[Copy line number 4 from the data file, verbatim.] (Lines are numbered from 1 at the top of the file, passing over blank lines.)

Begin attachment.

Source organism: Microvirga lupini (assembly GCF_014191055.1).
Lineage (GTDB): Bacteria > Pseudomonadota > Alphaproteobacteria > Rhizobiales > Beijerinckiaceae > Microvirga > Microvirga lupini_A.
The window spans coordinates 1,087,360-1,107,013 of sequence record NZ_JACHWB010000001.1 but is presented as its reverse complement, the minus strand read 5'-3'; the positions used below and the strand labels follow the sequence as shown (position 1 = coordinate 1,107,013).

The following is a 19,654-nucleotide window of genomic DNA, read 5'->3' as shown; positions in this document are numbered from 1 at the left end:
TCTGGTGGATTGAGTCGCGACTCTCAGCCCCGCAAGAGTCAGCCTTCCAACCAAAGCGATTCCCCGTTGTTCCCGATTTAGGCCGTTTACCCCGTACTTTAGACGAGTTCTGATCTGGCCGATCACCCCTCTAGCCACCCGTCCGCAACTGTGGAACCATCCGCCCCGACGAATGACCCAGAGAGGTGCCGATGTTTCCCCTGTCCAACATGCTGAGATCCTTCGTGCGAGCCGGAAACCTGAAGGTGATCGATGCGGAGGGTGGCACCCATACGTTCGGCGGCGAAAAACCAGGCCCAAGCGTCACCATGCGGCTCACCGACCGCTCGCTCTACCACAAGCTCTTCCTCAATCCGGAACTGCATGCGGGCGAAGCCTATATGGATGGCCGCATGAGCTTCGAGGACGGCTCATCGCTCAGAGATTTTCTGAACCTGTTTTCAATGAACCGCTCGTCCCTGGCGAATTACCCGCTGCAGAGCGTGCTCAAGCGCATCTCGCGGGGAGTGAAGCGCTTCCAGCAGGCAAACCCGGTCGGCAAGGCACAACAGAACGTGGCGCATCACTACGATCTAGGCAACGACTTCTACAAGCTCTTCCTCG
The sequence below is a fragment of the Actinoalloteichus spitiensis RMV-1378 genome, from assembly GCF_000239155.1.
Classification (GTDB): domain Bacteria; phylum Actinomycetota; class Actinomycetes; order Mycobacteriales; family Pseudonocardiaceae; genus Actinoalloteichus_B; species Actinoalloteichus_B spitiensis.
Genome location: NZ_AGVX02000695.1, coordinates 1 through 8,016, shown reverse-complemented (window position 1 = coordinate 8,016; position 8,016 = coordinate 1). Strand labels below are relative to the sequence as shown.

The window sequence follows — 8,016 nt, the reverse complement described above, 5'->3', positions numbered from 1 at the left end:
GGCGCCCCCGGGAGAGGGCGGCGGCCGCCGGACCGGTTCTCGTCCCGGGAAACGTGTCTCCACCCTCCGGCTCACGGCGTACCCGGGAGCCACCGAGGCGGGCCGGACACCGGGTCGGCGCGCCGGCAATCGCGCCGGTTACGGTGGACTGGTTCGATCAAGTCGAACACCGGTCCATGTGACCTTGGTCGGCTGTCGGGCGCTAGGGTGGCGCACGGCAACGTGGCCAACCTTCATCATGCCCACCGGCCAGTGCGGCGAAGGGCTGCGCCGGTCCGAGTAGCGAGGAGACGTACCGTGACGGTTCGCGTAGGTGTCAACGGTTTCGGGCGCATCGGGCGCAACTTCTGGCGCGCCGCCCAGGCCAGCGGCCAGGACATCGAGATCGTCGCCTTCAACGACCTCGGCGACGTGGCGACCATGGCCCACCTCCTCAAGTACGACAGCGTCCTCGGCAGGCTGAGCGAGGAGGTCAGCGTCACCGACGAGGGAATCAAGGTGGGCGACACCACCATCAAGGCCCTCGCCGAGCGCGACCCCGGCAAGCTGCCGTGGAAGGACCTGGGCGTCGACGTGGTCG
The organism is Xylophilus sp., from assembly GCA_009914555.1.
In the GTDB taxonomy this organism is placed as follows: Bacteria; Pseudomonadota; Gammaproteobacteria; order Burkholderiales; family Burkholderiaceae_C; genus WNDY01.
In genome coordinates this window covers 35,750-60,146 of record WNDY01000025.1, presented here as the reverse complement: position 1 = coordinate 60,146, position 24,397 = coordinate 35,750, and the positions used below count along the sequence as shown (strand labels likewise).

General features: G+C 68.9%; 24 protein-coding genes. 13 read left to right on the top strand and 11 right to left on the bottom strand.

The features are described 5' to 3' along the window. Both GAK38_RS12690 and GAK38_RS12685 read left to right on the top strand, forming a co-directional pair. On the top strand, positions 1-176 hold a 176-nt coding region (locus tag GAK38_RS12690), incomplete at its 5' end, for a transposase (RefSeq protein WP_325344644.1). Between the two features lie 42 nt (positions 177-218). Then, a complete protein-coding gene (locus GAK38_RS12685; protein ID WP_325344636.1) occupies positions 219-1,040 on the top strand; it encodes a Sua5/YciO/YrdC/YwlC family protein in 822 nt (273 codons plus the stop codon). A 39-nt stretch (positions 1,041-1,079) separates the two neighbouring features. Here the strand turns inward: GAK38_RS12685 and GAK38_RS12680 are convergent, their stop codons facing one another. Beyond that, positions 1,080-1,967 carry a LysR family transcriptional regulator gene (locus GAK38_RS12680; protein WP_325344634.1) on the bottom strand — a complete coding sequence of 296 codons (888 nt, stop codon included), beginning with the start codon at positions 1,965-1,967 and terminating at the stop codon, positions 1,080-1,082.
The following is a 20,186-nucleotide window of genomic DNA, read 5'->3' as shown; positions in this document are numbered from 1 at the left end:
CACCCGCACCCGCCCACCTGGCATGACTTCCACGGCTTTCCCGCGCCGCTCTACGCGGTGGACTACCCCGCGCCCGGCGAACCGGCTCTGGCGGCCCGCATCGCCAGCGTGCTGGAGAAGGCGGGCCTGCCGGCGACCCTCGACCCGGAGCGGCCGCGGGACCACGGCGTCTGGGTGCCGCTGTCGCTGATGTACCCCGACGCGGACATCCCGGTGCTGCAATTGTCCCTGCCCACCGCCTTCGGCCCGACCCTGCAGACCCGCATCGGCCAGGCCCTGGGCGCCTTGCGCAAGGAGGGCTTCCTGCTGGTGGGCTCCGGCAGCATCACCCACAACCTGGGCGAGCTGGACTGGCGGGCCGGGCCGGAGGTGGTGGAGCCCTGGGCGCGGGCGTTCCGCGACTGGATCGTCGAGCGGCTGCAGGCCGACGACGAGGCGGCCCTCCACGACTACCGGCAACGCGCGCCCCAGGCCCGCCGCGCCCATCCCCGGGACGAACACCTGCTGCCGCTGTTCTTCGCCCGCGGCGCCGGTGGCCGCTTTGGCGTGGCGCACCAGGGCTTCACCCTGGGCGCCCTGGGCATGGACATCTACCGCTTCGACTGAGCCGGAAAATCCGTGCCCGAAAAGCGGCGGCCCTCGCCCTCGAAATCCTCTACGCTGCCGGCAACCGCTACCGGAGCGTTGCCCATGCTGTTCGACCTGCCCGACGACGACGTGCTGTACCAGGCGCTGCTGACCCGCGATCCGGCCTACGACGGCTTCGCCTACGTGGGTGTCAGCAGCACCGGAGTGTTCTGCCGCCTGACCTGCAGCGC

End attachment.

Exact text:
The following is a 19,654-nucleotide window of genomic DNA, read 5'->3' as shown; positions in this document are numbered from 1 at the left end: